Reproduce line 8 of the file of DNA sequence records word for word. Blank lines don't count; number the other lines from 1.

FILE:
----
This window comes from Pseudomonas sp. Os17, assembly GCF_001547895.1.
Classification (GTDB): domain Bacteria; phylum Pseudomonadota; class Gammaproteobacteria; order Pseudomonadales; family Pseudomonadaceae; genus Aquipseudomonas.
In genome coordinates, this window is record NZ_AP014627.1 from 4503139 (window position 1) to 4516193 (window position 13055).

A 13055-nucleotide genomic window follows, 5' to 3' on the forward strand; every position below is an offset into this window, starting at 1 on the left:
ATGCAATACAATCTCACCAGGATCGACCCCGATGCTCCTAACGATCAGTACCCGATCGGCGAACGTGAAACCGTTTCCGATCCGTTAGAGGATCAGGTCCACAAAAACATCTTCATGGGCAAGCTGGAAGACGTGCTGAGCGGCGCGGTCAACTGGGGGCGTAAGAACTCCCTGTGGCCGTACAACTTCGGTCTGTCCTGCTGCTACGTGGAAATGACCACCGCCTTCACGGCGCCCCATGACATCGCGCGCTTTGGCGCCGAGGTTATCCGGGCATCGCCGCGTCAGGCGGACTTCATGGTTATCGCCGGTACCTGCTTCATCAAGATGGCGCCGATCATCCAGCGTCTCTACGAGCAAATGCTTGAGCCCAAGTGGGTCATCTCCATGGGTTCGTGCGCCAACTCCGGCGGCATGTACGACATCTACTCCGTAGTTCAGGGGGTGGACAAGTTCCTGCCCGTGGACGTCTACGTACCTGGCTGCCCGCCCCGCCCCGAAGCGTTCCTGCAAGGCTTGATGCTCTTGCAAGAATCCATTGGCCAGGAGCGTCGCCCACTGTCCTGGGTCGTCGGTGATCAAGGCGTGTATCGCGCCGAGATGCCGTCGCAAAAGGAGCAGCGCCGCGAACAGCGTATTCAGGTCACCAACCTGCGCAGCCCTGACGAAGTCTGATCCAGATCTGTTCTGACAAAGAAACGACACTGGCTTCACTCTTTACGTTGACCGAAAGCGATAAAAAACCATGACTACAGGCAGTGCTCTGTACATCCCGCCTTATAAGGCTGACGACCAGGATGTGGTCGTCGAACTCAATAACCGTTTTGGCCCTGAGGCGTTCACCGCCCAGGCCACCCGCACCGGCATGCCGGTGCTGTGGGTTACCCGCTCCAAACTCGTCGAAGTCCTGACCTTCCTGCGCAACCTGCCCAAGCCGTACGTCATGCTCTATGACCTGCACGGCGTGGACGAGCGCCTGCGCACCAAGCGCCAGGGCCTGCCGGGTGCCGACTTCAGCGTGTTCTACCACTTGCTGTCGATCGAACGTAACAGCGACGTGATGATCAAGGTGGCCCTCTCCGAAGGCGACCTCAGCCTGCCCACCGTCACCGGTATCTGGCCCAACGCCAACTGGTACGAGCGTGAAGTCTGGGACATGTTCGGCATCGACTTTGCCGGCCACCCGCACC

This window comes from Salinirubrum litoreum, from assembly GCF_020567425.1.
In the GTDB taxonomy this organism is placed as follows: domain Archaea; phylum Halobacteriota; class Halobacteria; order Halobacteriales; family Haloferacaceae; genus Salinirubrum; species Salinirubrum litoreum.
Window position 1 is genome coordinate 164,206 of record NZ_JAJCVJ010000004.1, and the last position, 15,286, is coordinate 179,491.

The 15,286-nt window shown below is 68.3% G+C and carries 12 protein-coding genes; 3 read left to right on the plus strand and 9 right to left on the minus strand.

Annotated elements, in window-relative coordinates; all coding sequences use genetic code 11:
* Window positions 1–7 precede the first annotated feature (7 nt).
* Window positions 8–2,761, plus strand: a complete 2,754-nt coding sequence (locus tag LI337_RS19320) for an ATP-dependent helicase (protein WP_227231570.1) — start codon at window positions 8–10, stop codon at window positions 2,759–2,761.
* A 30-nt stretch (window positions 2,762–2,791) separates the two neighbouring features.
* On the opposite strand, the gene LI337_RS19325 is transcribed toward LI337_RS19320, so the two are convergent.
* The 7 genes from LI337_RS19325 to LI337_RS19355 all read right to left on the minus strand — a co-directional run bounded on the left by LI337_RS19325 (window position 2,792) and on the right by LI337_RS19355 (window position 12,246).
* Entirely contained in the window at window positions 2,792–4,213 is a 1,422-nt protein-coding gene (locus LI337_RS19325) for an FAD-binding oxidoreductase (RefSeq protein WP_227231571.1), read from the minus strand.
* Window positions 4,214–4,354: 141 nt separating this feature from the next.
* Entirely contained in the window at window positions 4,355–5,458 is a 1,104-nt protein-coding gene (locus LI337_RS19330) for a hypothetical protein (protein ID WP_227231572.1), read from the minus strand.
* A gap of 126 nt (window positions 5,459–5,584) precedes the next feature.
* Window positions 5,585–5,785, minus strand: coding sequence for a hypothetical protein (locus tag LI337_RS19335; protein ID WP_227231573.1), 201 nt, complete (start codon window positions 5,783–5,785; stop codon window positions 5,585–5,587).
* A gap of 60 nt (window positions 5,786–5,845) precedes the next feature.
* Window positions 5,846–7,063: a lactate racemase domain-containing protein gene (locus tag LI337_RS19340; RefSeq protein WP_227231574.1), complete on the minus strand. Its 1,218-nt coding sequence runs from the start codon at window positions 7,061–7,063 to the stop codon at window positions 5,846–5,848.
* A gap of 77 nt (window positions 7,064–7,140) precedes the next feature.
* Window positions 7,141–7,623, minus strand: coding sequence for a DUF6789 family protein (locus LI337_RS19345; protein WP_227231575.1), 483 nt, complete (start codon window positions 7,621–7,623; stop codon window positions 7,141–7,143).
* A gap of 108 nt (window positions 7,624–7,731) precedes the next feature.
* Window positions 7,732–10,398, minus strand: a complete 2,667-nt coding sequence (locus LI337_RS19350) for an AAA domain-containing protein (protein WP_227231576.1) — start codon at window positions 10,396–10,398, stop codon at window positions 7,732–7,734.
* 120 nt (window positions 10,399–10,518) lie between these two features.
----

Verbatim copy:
Window position 1 is genome coordinate 164,206 of record NZ_JAJCVJ010000004.1, and the last position, 15,286, is coordinate 179,491.